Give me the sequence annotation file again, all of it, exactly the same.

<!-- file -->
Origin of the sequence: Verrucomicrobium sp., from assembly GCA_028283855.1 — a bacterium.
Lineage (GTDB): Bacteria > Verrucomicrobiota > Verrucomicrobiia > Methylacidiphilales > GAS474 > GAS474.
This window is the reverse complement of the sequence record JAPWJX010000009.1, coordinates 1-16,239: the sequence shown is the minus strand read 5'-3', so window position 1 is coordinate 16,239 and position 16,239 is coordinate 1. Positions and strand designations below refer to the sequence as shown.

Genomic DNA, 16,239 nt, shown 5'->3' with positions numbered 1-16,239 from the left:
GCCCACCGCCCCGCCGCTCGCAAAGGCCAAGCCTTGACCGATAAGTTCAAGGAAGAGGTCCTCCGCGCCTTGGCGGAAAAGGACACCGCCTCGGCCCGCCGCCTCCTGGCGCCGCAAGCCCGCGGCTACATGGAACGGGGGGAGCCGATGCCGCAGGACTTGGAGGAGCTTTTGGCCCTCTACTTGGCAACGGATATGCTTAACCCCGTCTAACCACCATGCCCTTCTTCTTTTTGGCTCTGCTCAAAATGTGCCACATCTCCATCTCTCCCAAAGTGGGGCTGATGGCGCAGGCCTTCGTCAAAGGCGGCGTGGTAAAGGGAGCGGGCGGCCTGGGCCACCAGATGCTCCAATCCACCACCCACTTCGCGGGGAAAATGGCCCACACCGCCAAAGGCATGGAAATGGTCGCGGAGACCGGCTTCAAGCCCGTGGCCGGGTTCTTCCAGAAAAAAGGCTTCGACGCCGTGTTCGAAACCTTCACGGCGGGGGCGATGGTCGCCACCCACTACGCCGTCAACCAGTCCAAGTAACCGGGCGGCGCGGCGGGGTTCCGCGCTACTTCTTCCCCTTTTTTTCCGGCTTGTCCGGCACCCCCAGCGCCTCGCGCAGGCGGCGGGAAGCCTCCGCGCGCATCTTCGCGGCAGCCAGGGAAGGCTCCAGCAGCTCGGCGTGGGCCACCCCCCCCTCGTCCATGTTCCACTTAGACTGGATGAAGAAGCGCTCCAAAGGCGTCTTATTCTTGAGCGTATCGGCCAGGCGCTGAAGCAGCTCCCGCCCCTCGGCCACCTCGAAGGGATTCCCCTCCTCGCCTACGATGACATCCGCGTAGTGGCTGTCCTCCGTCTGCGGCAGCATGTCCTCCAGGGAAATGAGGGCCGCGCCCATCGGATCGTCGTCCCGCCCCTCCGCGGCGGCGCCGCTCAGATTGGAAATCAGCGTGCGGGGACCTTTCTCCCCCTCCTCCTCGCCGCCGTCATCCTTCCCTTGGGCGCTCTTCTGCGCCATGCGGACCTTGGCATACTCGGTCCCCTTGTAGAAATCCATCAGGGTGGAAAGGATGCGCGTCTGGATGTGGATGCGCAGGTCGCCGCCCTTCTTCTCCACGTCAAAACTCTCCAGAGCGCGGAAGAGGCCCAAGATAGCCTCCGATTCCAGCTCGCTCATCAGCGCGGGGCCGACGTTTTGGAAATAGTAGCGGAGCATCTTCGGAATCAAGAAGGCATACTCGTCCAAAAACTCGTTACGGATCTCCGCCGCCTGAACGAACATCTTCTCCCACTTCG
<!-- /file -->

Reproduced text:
Origin of the sequence: Verrucomicrobium sp., from assembly GCA_028283855.1 — a bacterium.
Lineage (GTDB): Bacteria > Verrucomicrobiota > Verrucomicrobiia > Methylacidiphilales > GAS474 > GAS474.
This window is the reverse complement of the sequence record JAPWJX010000009.1, coordinates 1-16,239: the sequence shown is the minus strand read 5'-3', so window position 1 is coordinate 16,239 and position 16,239 is coordinate 1. Positions and strand designations below refer to the sequence as shown.

Genomic DNA, 16,239 nt, shown 5'->3' with positions numbered 1-16,239 from the left:
GCCCACCGCCCCGCCGCTCGCAAAGGCCAAGCCTTGACCGATAAGTTCAAGGAAGAGGTCCTCCGCGCCTTGGCGGAAAAGGACACCGCCTCGGCCCGCCGCCTCCTGGCGCCGCAAGCCCGCGGCTACATGGAACGGGGGGAGCCGATGCCGCAGGACTTGGAGGAGCTTTTGGCCCTCTACTTGGCAACGGATATGCTTAACCCCGTCTAACCACCATGCCCTTCTTCTTTTTGGCTCTGCTCAAAATGTGCCACATCTCCATCTCTCCCAAAGTGGGGCTGATGGCGCAGGCCTTCGTCAAAGGCGGCGTGGTAAAGGGAGCGGGCGGCCTGGGCCACCAGATGCTCCAATCCACCACCCACTTCGCGGGGAAAATGGCCCACACCGCCAAAGGCATGGAAATGGTCGCGGAGACCGGCTTCAAGCCCGTGGCCGGGTTCTTCCAGAAAAAAGGCTTCGACGCCGTGTTCGAAACCTTCACGGCGGGGGCGATGGTCGCCACCCACTACGCCGTCAACCAGTCCAAGTAACCGGGCGGCGCGGCGGGGTTCCGCGCTACTTCTTCCCCTTTTTTTCCGGCTTGTCCGGCACCCCCAGCGCCTCGCGCAGGCGGCGGGAAGCCTCCGCGCGCATCTTCGCGGCAGCCAGGGAAGGCTCCAGCAGCTCGGCGTGGGCCACCCCCCCCTCGTCCATGTTCCACTTAGACTGGATGAAGAAGCGCTCCAAAGGCGTCTTATTCTTGAGCGTATCGGCCAGGCGCTGAAGCAGCTCCCGCCCCTCGGCCACCTCGAAGGGATTCCCCTCCTCGCCTACGATGACATCCGCGTAGTGGCTGTCCTCCGTCTGCGGCAGCATGTCCTCCAGGGAAATGAGGGCCGCGCCCATCGGATCGTCGTCCCGCCCCTCCGCGGCGGCGCCGCTCAGATTGGAAATCAGCGTGCGGGGACCTTTCTCCCCCTCCTCCTCGCCGCCGTCATCCTTCCCTTGGGCGCTCTTCTGCGCCATGCGGACCTTGGCATACTCGGTCCCCTTGTAGAAATCCATCAGGGTGGAAAGGATGCGCGTCTGGATGTGGATGCGCAGGTCGCCGCCCTTCTTCTCCACGTCAAAACTCTCCAGAGCGCGGAAGAGGCCCAAGATAGCCTCCGATTCCAGCTCGCTCATCAGCGCGGGGCCGACGTTTTGGAAATAGTAGCGGAGCATCTTCGGAATCAAGAAGGCATACTCGTCCAAAAACTCGTTACGGATCTCCGCCGCCTGAACGAACATCTTCTCCCACTTCG